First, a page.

It's a pretty good list overall, but it needs to be expanded by at least four times its present size for it to lay any claim to being a substantive representation of films every child should try to see. Still, it's the first step...

-EDIT-

Oh, and where the merry hell is Hitchcock?


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PostPosted: Sat Jul 23, 2005 1:42 pm 
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but the Disney version of Beauty and the Beast and Kirikou et la sorcière are so unspeakably awful they shouldn't be watched by anyone, let alone children.


Disney's Beauty and the Beast may not be up to par with the Criterion version, but awful it ain't. It is considered the pinpoint of the disney animation revival of the 90's and I haven't heard of one children who hasn't likened it yet.

I think the BFI list is just a suggestion box for kids of what movies to watch that will make them apreciate cinema. I prefer that any kid watch a movie from that list than to watch any stupid Pokemon, Scooby doo, Baby Geniuses, Olsen Twins, Disney crappy sequels, or Digimon crap.


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PostPosted: Sat Jul 23, 2005 2:37 pm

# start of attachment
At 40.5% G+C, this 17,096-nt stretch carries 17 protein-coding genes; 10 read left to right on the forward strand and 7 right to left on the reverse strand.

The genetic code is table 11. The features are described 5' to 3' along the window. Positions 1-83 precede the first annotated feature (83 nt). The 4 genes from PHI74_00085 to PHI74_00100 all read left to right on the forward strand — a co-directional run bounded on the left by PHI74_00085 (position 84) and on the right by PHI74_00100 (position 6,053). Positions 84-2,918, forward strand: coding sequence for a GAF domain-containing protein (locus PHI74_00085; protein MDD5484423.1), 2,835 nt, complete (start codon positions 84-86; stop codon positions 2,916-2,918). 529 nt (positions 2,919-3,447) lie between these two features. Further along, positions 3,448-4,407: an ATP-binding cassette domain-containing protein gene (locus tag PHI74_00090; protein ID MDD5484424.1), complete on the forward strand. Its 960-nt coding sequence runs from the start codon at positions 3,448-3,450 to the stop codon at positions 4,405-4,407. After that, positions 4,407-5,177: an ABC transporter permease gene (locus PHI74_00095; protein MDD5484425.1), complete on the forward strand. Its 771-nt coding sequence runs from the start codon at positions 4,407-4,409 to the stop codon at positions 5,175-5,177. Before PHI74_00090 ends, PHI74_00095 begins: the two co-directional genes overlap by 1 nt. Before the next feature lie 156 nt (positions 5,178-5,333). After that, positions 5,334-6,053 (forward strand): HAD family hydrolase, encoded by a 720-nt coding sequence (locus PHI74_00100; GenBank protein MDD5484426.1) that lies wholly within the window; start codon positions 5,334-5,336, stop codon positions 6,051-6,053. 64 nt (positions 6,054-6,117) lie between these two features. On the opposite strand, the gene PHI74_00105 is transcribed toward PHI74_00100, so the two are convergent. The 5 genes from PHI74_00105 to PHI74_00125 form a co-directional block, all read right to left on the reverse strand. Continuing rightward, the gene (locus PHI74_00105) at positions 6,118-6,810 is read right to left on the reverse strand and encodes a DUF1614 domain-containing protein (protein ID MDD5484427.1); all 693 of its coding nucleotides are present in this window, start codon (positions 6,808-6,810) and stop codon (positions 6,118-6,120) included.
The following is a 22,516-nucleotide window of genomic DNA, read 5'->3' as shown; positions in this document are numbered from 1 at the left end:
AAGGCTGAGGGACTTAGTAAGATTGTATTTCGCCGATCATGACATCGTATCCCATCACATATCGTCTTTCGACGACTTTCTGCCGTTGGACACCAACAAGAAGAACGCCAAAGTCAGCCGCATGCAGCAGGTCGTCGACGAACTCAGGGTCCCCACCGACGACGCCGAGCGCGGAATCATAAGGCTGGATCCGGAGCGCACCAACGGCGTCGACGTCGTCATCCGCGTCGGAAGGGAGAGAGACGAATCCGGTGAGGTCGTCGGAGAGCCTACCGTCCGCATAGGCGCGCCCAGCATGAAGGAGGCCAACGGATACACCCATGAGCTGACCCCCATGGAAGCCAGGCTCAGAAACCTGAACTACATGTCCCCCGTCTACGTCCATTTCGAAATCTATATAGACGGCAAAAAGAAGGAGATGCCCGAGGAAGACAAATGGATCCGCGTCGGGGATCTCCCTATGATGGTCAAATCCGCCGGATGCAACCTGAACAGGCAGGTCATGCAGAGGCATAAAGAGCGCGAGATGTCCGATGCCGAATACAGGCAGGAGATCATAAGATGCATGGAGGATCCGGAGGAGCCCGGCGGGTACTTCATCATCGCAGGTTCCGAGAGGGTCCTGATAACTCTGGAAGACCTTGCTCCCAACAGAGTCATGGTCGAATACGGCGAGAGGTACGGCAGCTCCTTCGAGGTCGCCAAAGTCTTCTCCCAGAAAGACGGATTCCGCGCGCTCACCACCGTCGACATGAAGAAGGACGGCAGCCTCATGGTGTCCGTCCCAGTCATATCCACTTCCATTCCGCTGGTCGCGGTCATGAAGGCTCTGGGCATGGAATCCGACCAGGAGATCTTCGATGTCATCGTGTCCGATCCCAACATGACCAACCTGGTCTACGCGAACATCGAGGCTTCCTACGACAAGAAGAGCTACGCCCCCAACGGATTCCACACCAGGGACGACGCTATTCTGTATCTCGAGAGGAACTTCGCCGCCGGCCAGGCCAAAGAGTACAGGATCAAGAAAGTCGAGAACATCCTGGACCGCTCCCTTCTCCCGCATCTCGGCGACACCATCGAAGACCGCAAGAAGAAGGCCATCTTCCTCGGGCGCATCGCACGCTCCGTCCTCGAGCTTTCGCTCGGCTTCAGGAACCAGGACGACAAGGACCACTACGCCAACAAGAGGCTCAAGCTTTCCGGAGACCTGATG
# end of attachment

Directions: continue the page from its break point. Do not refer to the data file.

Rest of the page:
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Disney's Beauty and the Beast may not be up to par with the Criterion version, but awful it ain't. It is considered the pinpoint of the disney animation revival of the 90's and I haven't heard of one children who hasn't likened it yet.

Well, that's fair do's I suppose, though I must admit that my dislike for Disney's animated output over the poast 20 years wouldn't make me very receptive of any charms Beauty and the Beast may have.


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PostPosted: Sat Jul 23, 2005 2:52 pm 
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Quote:
Beauty and the Beast, The 400 Blows, M. Hulot's Holiday, My Life as a Dog, Oliver Twist, Playtime, Walkabout, and the upcoming Au revoir les enfants.


Is there anyone who seriously believe kids are gonna watch this? Particularly American kids? Oh, I'm sure that one or two of you will brag about your precocious three year old who loves sitting down and watching The 400 Blows right after he or she finishes reading The Collected Works of Rudyard Kipling in the evening (and how the kid'll be in Harvard by the time it's 11), but aside from freaks of nature I can't imagine any normal kid sitting down and watching any of this stuff all the way through. Yeah, yeah...somebody will post how little Jeremiah yadda yadda...

Academics can be so full of shit sometimes...

Tribe


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PostPosted: Sat Jul 23, 2005 2:56 pm 
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Well, it is up to the age of 14.


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PostPosted: Sat Jul 23, 2005 3:25 pm 
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14 year olds are not children...they should be at work, like kids the world over. In fact, 14 year olds can get married in some states.

Tribe